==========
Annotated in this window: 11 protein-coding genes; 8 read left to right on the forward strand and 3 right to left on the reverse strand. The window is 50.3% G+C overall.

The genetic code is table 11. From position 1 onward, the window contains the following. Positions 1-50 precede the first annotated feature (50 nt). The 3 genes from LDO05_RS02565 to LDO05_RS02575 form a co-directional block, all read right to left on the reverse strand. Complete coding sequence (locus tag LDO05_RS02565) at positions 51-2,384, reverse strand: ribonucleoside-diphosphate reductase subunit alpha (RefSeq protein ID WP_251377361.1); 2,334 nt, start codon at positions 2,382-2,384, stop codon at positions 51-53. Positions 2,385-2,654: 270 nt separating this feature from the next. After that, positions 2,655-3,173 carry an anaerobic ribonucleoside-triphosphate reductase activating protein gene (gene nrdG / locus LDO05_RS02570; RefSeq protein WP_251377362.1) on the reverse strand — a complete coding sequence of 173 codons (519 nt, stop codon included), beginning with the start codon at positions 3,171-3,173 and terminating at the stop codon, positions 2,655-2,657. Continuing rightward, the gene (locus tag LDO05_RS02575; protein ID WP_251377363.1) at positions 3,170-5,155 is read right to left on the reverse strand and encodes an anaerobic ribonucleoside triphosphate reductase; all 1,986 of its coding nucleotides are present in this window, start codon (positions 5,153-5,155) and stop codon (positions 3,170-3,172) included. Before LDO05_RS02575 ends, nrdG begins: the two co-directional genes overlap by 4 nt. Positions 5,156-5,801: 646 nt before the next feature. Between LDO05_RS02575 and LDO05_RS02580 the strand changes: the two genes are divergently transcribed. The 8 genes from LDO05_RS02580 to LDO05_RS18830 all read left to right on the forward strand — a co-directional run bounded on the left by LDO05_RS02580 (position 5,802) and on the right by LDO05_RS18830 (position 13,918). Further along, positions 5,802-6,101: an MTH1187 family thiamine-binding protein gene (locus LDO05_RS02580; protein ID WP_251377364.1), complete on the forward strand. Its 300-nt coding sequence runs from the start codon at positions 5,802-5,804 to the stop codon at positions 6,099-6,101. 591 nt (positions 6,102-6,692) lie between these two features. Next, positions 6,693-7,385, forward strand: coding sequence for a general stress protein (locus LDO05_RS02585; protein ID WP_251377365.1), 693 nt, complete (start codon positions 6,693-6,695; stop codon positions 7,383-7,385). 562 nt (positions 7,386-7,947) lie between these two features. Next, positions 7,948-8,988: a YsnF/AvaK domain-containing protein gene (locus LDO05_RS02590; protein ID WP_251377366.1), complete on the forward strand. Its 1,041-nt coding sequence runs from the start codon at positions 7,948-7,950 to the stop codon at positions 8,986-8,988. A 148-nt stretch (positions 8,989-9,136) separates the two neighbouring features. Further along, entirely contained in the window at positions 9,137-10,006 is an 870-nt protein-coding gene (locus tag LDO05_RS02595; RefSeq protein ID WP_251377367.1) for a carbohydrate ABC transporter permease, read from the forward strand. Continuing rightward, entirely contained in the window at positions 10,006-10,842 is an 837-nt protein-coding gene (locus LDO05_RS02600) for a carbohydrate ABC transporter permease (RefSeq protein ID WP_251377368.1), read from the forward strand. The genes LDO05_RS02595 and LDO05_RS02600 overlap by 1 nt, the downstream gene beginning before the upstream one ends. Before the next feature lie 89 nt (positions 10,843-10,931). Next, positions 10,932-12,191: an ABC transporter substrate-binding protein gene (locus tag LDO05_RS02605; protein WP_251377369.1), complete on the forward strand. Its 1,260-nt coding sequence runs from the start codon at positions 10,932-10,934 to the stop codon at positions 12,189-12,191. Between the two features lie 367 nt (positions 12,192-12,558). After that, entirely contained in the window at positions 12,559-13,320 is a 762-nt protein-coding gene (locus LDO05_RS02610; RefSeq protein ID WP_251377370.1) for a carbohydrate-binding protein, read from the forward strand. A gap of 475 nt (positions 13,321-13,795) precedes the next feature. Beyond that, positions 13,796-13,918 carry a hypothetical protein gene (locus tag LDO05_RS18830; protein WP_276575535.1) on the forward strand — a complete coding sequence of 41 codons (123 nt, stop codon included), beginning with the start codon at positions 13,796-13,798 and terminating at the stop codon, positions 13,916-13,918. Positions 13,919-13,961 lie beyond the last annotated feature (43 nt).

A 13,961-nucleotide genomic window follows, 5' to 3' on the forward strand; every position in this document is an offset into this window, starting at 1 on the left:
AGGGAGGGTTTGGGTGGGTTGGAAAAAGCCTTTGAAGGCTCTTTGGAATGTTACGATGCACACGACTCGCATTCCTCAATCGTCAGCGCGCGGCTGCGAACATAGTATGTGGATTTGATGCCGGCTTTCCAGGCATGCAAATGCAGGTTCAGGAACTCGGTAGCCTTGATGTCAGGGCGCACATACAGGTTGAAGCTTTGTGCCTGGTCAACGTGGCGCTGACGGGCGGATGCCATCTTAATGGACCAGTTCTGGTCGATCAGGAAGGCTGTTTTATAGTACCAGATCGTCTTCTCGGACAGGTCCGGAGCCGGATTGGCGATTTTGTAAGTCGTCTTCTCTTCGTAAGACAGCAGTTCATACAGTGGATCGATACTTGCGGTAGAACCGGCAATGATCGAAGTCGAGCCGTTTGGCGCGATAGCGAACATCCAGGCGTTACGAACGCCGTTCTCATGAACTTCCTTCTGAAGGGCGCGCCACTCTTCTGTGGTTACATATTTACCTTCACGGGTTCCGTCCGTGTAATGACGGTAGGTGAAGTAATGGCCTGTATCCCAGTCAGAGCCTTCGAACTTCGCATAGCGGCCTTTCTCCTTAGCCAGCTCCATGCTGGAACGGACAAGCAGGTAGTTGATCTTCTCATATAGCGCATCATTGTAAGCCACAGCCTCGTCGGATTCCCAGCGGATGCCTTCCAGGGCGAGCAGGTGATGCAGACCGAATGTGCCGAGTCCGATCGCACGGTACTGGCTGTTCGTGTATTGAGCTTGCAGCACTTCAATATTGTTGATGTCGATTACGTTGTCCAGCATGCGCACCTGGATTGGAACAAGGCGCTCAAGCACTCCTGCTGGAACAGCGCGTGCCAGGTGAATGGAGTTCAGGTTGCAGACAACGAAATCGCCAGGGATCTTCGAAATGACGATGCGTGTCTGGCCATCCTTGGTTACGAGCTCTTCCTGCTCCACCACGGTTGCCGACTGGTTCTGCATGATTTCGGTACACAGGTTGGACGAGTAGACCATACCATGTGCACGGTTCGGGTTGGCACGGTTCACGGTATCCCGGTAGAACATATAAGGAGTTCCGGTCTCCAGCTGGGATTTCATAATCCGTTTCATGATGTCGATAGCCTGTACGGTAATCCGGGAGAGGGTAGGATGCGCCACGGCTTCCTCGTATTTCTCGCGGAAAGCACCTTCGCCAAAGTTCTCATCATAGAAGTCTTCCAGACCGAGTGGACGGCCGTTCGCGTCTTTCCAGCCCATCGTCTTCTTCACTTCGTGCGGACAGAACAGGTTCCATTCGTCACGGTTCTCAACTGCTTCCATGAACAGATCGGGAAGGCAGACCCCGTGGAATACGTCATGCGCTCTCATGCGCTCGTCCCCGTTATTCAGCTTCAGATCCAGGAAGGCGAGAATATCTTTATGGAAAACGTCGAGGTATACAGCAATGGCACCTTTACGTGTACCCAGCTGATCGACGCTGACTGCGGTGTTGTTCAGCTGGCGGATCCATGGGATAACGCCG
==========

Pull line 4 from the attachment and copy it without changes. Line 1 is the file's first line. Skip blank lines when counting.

AGGGAGGGTTTGGGTGGGTTGGAAAAAGCCTTTGAAGGCTCTTTGGAATGTTACGATGCACACGACTCGCATTCCTCAATCGTCAGCGCGCGGCTGCGAACATAGTATGTGGATTTGATGCCGGCTTTCCAGGCATGCAAATGCAGGTTCAGGAACTCGGTAGCCTTGATGTCAGGGCGCACATACAGGTTGAAGCTTTGTGCCTGGTCAACGTGGCGCTGACGGGCGGATGCCATCTTAATGGACCAGTTCTGGTCGATCAGGAAGGCTGTTTTATAGTACCAGATCGTCTTCTCGGACAGGTCCGGAGCCGGATTGGCGATTTTGTAAGTCGTCTTCTCTTCGTAAGACAGCAGTTCATACAGTGGATCGATACTTGCGGTAGAACCGGCAATGATCGAAGTCGAGCCGTTTGGCGCGATAGCGAACATCCAGGCGTTACGAACGCCGTTCTCATGAACTTCCTTCTGAAGGGCGCGCCACTCTTCTGTGGTTACATATTTACCTTCACGGGTTCCGTCCGTGTAATGACGGTAGGTGAAGTAATGGCCTGTATCCCAGTCAGAGCCTTCGAACTTCGCATAGCGGCCTTTCTCCTTAGCCAGCTCCATGCTGGAACGGACAAGCAGGTAGTTGATCTTCTCATATAGCGCATCATTGTAAGCCACAGCCTCGTCGGATTCCCAGCGGATGCCTTCCAGGGCGAGCAGGTGATGCAGACCGAATGTGCCGAGTCCGATCGCACGGTACTGGCTGTTCGTGTATTGAGCTTGCAGCACTTCAATATTGTTGATGTCGATTACGTTGTCCAGCATGCGCACCTGGATTGGAACAAGGCGCTCAAGCACTCCTGCTGGAACAGCGCGTGCCAGGTGAATGGAGTTCAGGTTGCAGACAACGAAATCGCCAGGGATCTTCGAAATGACGATGCGTGTCTGGCCATCCTTGGTTACGAGCTCTTCCTGCTCCACCACGGTTGCCGACTGGTTCTGCATGATTTCGGTACACAGGTTGGACGAGTAGACCATACCATGTGCACGGTTCGGGTTGGCACGGTTCACGGTATCCCGGTAGAACATATAAGGAGTTCCGGTCTCCAGCTGGGATTTCATAATCCGTTTCATGATGTCGATAGCCTGTACGGTAATCCGGGAGAGGGTAGGATGCGCCACGGCTTCCTCGTATTTCTCGCGGAAAGCACCTTCGCCAAAGTTCTCATCATAGAAGTCTTCCAGACCGAGTGGACGGCCGTTCGCGTCTTTCCAGCCCATCGTCTTCTTCACTTCGTGCGGACAGAACAGGTTCCATTCGTCACGGTTCTCAACTGCTTCCATGAACAGATCGGGAAGGCAGACCCCGTGGAATACGTCATGCGCTCTCATGCGCTCGTCCCCGTTATTCAGCTTCAGATCCAGGAAGGCGAGAATATCTTTATGGAAAACGTCGAGGTATACAGCAATGGCACCTTTACGTGTACCCAGCTGATCGACGCTGACTGCGGTGTTGTTCAGCTGGCGGATCCATGGGATAACGCCG